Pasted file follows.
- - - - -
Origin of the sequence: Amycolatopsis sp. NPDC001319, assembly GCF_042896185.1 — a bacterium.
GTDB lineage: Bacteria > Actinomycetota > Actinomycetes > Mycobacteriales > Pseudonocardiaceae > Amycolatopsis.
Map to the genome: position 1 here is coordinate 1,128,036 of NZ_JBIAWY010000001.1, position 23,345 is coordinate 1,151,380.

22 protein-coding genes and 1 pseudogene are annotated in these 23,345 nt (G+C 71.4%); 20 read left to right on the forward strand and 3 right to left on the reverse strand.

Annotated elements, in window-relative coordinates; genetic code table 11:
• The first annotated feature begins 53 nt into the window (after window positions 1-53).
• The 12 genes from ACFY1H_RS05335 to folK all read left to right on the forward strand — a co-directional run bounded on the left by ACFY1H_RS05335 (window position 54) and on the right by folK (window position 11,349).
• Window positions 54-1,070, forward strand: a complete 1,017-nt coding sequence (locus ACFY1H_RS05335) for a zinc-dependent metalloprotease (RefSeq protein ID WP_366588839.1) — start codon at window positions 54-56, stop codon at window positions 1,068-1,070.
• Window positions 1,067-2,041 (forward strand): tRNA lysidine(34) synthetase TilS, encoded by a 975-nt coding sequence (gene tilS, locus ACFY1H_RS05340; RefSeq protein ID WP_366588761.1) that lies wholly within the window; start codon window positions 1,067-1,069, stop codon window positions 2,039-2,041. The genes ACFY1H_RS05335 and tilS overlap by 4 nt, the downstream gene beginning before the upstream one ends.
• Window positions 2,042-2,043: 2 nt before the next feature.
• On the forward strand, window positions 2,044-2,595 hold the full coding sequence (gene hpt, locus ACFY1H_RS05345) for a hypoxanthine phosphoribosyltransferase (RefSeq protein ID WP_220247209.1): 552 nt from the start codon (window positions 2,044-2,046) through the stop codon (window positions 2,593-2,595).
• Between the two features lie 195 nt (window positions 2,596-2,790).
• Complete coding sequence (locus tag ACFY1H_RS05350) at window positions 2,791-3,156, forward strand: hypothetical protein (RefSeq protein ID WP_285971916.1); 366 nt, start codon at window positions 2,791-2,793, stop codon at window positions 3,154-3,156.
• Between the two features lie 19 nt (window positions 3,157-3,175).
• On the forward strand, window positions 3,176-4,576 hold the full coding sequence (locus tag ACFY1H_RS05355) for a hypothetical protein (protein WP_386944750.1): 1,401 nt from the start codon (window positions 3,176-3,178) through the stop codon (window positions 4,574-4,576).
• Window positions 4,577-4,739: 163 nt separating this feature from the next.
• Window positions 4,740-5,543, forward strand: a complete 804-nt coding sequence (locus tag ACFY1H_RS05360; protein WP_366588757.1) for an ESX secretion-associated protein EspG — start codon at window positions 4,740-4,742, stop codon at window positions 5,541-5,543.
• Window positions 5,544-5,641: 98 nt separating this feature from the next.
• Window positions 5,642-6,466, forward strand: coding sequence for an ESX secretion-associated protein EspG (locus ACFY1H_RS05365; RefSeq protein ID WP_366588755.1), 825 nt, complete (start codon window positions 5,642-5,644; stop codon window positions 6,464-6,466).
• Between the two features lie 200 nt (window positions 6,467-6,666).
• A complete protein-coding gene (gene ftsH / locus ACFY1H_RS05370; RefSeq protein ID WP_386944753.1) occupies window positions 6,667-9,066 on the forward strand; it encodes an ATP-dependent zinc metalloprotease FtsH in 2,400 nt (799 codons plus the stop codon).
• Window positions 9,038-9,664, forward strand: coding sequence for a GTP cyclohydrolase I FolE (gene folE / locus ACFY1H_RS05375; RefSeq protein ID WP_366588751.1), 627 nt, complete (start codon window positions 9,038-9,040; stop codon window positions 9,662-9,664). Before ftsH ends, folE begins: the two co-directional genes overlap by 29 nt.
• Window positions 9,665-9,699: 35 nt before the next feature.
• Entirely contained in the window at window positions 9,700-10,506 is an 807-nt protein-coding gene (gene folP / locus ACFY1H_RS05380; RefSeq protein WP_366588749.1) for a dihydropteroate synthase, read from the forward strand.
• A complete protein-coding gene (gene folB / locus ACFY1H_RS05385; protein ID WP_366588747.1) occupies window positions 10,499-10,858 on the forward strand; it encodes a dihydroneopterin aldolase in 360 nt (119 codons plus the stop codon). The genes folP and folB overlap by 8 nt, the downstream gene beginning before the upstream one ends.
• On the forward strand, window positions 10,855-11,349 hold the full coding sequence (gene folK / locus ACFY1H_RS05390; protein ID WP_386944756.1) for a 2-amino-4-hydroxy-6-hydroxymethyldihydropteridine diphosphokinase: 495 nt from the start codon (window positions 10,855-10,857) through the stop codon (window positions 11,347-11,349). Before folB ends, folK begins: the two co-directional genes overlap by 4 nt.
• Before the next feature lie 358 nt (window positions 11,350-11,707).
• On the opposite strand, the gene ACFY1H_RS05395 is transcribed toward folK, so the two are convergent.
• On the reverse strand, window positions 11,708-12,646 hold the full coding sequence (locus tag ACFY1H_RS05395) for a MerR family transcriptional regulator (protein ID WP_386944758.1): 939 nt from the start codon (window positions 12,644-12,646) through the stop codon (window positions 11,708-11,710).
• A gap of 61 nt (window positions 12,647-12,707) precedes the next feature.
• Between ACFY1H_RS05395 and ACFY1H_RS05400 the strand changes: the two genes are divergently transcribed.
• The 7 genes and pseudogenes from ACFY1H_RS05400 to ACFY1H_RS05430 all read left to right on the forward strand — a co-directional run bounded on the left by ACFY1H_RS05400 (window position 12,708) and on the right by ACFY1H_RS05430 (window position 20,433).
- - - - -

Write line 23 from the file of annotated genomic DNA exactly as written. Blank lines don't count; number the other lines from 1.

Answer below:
• Window positions 9,665-9,699: 35 nt before the next feature.